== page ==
This article is from the CD-Recordable FAQ, by Andy McFadden (firstname.lastname@example.org) with numerous contributions by others.
I'm guessing you've also heard of ways to get rich by sending money
to other people, legal ways to get your bad credit history erased, and
drug-free side-effect-free low-cost super cures made from all natural
ingredients on distant tropical islands.
They're all nonsense. I can't help you if you believe in the above, but I
can speak to copying DVDs with a CD recorder. Here's a piece from a message
that was spammed at me (spelling and grammar errors left uncorrected):
COPY ANY DVD MOVIE
With our revolutionary software you can copy virtually any DVD Movie
using your existing equiptment! Conventional DVD copying
equiptment can cost thousands of $$$
Our revolutionary software cost less than the price of 2 DVD Movies!
If you go to the web site, it goes on to say:
Learn How To Burn DVD's onto Regular CD-R Discs and watch your new
movies on Any DVD Player, not just the computer DVD.
No DVD Drive Required!!!
Another, possibly unrelated, site says:
With detailed, easy to follow, step-by-step instructions, you can
BURN your own DVD Video using nothing more than our software and
o No DVD Burner Required
o Superior Reproduction Quality
It has a link for their "frequently asked questions" document, but you have
to give them your e-mail address to get it. Any company that refuses to
give you information until you submit to their spam list is best avoided.
Let's start with the facts:
(1) You can't read a DVD in a CD-ROM drive. DVD requires a laser at
a different wavelength; the disc has a different physical format;
the disc has a different logical format. A firmware update is
not going to make this work, so don't expect that installing new
software is going to help.
(2) You can't put a full DVD on a CD-R disc. DVD movies are typically
around 8GB, which is roughly 11x as much as you can put on a CD-R.
(3) Many DVD players can't read CD-R discs. This is because of the
different laser wavelength. DVD player manufacturers have found
several ways around this, but many players just can't handle CD-R.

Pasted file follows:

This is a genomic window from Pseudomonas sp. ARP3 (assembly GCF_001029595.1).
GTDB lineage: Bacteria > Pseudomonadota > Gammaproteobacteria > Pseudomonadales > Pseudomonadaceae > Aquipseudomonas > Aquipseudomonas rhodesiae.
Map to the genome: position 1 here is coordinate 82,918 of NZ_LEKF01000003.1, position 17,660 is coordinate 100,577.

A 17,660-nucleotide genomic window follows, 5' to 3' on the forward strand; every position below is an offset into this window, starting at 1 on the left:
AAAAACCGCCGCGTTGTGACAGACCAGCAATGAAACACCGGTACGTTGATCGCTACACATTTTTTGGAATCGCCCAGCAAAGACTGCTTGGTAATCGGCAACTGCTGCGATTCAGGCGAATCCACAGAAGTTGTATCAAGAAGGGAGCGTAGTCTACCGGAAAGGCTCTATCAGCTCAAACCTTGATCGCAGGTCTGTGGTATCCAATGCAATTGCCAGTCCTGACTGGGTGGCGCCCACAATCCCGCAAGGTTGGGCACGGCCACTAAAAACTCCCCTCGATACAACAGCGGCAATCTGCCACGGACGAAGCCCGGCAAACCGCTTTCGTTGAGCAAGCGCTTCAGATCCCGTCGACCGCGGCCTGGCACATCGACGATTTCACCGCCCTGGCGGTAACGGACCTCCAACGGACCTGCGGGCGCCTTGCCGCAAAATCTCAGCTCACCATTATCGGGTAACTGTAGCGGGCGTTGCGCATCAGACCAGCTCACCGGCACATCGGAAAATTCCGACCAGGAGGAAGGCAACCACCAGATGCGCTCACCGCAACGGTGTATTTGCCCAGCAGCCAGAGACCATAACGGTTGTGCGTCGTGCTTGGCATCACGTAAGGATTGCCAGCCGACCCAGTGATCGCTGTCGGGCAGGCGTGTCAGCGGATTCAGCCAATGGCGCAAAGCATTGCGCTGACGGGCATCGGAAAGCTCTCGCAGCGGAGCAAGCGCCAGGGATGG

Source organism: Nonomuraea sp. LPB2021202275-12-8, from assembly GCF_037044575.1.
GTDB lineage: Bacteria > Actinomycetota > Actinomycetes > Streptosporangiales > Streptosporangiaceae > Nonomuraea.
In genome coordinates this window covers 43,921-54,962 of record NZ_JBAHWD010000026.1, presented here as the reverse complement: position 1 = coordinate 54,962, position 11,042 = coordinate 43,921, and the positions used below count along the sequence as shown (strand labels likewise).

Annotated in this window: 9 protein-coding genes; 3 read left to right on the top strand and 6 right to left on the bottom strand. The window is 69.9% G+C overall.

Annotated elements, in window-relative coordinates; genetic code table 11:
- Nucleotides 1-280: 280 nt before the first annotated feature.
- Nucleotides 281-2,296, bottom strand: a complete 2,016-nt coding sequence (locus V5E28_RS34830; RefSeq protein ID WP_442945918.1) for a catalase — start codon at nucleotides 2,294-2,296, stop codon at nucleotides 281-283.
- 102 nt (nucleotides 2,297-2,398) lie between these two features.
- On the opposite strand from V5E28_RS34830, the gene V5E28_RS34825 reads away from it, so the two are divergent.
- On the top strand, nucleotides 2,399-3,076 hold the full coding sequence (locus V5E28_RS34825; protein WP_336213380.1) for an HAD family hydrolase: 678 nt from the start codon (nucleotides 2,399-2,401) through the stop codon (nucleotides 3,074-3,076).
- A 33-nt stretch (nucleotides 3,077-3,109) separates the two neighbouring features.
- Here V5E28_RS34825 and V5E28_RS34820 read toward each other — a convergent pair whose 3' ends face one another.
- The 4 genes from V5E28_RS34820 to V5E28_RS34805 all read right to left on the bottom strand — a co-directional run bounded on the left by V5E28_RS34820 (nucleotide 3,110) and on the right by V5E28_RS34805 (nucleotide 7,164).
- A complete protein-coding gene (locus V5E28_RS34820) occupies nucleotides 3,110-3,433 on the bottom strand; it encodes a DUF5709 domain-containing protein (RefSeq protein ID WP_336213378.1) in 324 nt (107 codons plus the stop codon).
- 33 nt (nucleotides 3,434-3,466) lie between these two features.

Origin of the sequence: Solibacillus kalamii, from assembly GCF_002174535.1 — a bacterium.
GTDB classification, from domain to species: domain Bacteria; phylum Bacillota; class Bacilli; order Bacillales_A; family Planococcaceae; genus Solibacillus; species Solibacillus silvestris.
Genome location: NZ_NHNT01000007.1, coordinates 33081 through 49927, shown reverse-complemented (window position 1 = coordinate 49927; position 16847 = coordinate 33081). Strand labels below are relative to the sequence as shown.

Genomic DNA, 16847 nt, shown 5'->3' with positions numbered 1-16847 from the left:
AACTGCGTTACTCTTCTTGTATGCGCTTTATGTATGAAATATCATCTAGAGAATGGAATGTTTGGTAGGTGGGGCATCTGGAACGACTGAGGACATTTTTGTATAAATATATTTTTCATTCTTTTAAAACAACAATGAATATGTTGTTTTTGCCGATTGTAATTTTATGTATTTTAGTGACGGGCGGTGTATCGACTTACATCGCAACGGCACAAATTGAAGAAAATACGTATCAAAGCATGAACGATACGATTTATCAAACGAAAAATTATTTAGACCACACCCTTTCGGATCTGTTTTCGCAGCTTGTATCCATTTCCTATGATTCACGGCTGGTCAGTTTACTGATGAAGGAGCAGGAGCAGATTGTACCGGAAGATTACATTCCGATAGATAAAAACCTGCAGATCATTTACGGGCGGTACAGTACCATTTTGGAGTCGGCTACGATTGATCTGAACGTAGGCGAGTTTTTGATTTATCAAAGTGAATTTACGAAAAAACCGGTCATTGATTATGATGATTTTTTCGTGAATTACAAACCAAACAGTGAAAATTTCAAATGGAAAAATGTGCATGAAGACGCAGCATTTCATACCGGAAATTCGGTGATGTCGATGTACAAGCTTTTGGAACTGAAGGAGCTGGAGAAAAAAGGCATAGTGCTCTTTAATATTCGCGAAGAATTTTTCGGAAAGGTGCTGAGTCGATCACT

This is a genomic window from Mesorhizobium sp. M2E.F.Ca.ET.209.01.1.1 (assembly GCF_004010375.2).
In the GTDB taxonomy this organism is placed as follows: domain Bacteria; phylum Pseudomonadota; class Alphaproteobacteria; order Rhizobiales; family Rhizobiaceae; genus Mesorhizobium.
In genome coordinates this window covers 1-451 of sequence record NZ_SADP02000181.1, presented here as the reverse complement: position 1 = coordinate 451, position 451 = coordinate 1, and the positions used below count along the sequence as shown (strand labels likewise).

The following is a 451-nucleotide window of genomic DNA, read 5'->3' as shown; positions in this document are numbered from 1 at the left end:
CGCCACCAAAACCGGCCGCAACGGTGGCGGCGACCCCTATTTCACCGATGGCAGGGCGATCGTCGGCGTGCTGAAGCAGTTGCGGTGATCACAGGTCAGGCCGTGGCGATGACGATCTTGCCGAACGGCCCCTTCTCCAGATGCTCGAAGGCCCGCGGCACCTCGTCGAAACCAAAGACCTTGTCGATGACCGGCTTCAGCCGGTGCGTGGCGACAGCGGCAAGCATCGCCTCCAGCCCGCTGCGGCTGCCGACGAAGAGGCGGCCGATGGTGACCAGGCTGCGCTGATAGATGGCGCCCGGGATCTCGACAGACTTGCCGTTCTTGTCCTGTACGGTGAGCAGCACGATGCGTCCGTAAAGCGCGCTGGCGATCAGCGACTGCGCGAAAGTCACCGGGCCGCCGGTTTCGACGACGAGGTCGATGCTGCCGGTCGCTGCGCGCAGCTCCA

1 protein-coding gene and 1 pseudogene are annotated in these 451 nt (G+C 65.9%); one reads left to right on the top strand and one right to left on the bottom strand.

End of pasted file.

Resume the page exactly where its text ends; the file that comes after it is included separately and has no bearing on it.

(4) You can't easily duplicate the blocks with the security keys. They
live outside the filesystem area. The only way to get the MPEG
video off in a playable format is to create a copy with the CSS
encryption removed. This requires either stripping the encryption
with software (DeCSS) or hacking the device driver to get the video
after the hardware has decrypted it. Both methods are, as of the
end of 2002, the subject of lawsuits in the USA because of DMCA law,
which makes such things illegal to write, sell, or even use.
Products like "DVD Wizard" and "DVD-Copy 2.1" cannot possibly do all
that they claim. The best they can do is transcode the video into a
lesser format. This requires ripping the MPEG-2 video off the DVD using a
DVD-ROM drive, stripping the encryption, re-encoding the video in MPEG-1,
and writing it to CD-R as a VideoCD. You will be going from 720x480
video recorded at up to 10.08Mbits/sec down to 352x200 video recorded at
1.5Mbits/sec. Instead of Dolby 5.1 you will have low-bit-rate stereo.
On an 80 minute disc, you can store about 80 minutes of MPEG-1 video,
so nearly all movies will require two or more discs.
This software will let you create a movie that could be played back in
computers or *some* DVD players -- not all DVD players support CD-R media,
and not all will play VideoCD -- but at roughly VHS quality, and without
any of the features that make DVDs special. Most notably, you will lose
all of the menus, audio options, and special features. You will not be
burning "DVD Video", and in some parts of the world (most notably the USA)
you will be breaking the law even if the copy is for personal use.
Software that does this sort of thing can be found, for free, on various
sites on the Internet. (Because of the legal issues, it isn't always
available in one place for long.) If you really want low-quality MPEG
editions, save your money and search the web for DVD copiers or converters,
and download the software for free instead of giving money to spammers.
(The previous section has a couple of links that might be useful.)